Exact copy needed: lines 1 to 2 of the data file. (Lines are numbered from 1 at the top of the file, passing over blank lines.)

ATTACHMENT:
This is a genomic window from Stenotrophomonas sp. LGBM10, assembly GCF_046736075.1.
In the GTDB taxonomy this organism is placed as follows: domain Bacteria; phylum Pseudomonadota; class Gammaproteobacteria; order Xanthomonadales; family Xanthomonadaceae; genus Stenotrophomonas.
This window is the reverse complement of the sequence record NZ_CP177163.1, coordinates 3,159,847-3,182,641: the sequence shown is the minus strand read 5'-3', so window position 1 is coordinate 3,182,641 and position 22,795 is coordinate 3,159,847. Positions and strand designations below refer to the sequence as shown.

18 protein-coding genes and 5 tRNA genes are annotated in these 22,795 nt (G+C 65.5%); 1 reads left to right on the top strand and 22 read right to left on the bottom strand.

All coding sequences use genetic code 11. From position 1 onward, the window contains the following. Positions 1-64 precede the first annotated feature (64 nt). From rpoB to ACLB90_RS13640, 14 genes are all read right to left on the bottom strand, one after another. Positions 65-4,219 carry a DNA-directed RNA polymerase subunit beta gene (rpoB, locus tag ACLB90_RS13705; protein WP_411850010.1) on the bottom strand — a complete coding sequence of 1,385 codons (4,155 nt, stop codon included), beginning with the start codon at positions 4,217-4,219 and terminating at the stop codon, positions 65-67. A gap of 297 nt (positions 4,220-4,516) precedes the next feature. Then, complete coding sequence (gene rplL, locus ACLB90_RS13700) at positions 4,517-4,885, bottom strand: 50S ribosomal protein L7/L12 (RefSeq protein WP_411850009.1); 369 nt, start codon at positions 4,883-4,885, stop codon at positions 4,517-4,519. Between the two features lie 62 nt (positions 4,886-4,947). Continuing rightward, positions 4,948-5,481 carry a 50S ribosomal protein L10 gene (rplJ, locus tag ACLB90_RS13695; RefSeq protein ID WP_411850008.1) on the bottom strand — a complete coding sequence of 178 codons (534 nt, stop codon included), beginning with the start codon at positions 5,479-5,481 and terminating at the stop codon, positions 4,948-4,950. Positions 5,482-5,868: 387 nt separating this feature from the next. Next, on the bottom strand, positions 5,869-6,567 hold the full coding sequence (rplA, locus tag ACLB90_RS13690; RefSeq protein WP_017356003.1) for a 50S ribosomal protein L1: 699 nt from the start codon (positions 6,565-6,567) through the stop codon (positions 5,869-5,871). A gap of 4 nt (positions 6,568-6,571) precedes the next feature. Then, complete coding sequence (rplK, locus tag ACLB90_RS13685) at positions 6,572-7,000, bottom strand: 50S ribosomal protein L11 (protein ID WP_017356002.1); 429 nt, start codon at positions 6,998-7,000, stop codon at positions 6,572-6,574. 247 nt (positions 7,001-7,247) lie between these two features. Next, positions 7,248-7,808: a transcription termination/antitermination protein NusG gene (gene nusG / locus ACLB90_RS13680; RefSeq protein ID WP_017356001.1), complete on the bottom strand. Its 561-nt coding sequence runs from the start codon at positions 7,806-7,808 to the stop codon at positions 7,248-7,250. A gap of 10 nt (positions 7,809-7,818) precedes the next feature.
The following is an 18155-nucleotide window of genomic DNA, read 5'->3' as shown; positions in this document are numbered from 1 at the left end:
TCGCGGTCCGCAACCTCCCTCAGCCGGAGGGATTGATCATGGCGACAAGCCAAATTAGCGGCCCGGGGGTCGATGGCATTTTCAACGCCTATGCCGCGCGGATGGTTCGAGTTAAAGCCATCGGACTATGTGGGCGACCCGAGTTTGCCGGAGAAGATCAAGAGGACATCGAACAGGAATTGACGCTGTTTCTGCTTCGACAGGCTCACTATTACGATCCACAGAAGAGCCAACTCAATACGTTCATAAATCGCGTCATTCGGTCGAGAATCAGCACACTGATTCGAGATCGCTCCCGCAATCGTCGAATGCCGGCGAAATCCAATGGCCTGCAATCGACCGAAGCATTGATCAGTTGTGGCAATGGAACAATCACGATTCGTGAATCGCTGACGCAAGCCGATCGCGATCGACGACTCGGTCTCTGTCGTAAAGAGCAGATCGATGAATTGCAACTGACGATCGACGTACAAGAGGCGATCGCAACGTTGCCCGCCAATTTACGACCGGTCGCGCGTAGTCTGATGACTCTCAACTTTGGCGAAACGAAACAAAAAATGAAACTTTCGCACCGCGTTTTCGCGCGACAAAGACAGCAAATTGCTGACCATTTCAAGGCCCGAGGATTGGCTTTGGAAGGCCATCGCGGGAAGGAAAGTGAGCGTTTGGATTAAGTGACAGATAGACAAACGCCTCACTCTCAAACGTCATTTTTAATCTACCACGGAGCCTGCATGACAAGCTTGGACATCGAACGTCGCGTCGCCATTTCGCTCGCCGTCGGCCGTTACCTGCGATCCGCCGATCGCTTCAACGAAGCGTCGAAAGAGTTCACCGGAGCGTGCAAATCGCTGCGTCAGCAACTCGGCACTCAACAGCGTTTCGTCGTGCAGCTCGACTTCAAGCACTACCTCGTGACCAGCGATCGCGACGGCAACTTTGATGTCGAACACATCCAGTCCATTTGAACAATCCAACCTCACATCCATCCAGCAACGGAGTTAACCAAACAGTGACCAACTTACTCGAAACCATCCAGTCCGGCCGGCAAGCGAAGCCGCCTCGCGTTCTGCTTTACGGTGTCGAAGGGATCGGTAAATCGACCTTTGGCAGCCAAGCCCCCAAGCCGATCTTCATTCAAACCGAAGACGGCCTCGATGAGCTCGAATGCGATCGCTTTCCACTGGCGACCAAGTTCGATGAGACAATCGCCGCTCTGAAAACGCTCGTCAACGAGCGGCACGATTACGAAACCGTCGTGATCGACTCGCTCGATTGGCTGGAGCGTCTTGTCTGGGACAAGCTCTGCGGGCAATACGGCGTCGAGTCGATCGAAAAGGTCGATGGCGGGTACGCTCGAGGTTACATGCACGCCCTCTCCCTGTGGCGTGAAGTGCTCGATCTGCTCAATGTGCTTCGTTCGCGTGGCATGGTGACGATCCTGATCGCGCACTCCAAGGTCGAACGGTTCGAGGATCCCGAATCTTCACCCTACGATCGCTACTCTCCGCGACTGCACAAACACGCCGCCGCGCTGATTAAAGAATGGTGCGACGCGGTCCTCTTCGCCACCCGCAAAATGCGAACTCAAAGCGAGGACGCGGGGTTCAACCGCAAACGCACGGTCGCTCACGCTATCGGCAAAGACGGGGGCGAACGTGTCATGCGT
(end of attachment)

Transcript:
This is a genomic window from Stenotrophomonas sp. LGBM10, assembly GCF_046736075.1.
In the GTDB taxonomy this organism is placed as follows: domain Bacteria; phylum Pseudomonadota; class Gammaproteobacteria; order Xanthomonadales; family Xanthomonadaceae; genus Stenotrophomonas.